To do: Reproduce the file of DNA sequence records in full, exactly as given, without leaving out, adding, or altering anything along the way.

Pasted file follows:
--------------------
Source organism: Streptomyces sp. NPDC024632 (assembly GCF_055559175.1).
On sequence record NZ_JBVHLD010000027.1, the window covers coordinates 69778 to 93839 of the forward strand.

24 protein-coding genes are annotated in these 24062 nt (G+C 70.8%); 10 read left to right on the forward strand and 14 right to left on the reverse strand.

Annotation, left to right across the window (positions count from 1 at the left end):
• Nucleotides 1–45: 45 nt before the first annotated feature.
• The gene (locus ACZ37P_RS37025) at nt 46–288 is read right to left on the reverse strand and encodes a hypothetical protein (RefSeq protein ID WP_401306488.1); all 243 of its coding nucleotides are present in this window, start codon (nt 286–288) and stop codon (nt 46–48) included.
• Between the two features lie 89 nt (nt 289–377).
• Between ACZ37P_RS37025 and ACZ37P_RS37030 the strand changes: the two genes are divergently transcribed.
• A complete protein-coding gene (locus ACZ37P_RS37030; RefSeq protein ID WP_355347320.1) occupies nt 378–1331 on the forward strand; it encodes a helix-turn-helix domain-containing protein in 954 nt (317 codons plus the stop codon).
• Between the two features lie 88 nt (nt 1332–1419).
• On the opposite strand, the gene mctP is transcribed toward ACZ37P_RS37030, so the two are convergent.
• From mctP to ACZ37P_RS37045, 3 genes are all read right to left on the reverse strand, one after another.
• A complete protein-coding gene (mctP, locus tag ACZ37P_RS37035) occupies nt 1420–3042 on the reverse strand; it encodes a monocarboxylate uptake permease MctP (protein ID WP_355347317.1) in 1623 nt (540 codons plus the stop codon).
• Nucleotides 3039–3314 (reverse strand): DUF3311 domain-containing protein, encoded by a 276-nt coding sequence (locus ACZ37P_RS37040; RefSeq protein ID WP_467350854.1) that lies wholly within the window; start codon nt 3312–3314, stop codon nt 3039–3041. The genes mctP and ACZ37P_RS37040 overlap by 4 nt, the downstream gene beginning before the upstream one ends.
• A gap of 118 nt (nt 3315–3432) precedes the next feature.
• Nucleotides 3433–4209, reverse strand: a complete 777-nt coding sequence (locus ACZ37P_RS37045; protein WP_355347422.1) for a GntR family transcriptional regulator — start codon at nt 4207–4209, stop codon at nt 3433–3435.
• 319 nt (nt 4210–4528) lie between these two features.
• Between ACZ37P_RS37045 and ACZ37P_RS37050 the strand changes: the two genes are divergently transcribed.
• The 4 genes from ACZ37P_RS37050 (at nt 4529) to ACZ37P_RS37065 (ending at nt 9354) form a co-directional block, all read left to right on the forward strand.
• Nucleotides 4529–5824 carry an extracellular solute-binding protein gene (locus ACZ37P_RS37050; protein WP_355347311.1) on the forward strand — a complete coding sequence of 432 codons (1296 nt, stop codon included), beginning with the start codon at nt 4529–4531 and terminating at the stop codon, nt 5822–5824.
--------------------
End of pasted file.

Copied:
Source organism: Streptomyces sp. NPDC024632 (assembly GCF_055559175.1).
On sequence record NZ_JBVHLD010000027.1, the window covers coordinates 69778 to 93839 of the forward strand.

24 protein-coding genes are annotated in these 24062 nt (G+C 70.8%); 10 read left to right on the forward strand and 14 right to left on the reverse strand.

Annotation, left to right across the window (positions count from 1 at the left end):
• Nucleotides 1–45: 45 nt before the first annotated feature.
• The gene (locus ACZ37P_RS37025) at nt 46–288 is read right to left on the reverse strand and encodes a hypothetical protein (RefSeq protein ID WP_401306488.1); all 243 of its coding nucleotides are present in this window, start codon (nt 286–288) and stop codon (nt 46–48) included.
• Between the two features lie 89 nt (nt 289–377).
• Between ACZ37P_RS37025 and ACZ37P_RS37030 the strand changes: the two genes are divergently transcribed.
• A complete protein-coding gene (locus ACZ37P_RS37030; RefSeq protein ID WP_355347320.1) occupies nt 378–1331 on the forward strand; it encodes a helix-turn-helix domain-containing protein in 954 nt (317 codons plus the stop codon).
• Between the two features lie 88 nt (nt 1332–1419).
• On the opposite strand, the gene mctP is transcribed toward ACZ37P_RS37030, so the two are convergent.
• From mctP to ACZ37P_RS37045, 3 genes are all read right to left on the reverse strand, one after another.
• A complete protein-coding gene (mctP, locus tag ACZ37P_RS37035) occupies nt 1420–3042 on the reverse strand; it encodes a monocarboxylate uptake permease MctP (protein ID WP_355347317.1) in 1623 nt (540 codons plus the stop codon).
• Nucleotides 3039–3314 (reverse strand): DUF3311 domain-containing protein, encoded by a 276-nt coding sequence (locus ACZ37P_RS37040; RefSeq protein ID WP_467350854.1) that lies wholly within the window; start codon nt 3312–3314, stop codon nt 3039–3041. The genes mctP and ACZ37P_RS37040 overlap by 4 nt, the downstream gene beginning before the upstream one ends.
• A gap of 118 nt (nt 3315–3432) precedes the next feature.
• Nucleotides 3433–4209, reverse strand: a complete 777-nt coding sequence (locus ACZ37P_RS37045; protein WP_355347422.1) for a GntR family transcriptional regulator — start codon at nt 4207–4209, stop codon at nt 3433–3435.
• 319 nt (nt 4210–4528) lie between these two features.
• Between ACZ37P_RS37045 and ACZ37P_RS37050 the strand changes: the two genes are divergently transcribed.
• The 4 genes from ACZ37P_RS37050 (at nt 4529) to ACZ37P_RS37065 (ending at nt 9354) form a co-directional block, all read left to right on the forward strand.
• Nucleotides 4529–5824 carry an extracellular solute-binding protein gene (locus ACZ37P_RS37050; protein WP_355347311.1) on the forward strand — a complete coding sequence of 432 codons (1296 nt, stop codon included), beginning with the start codon at nt 4529–4531 and terminating at the stop codon, nt 5822–5824.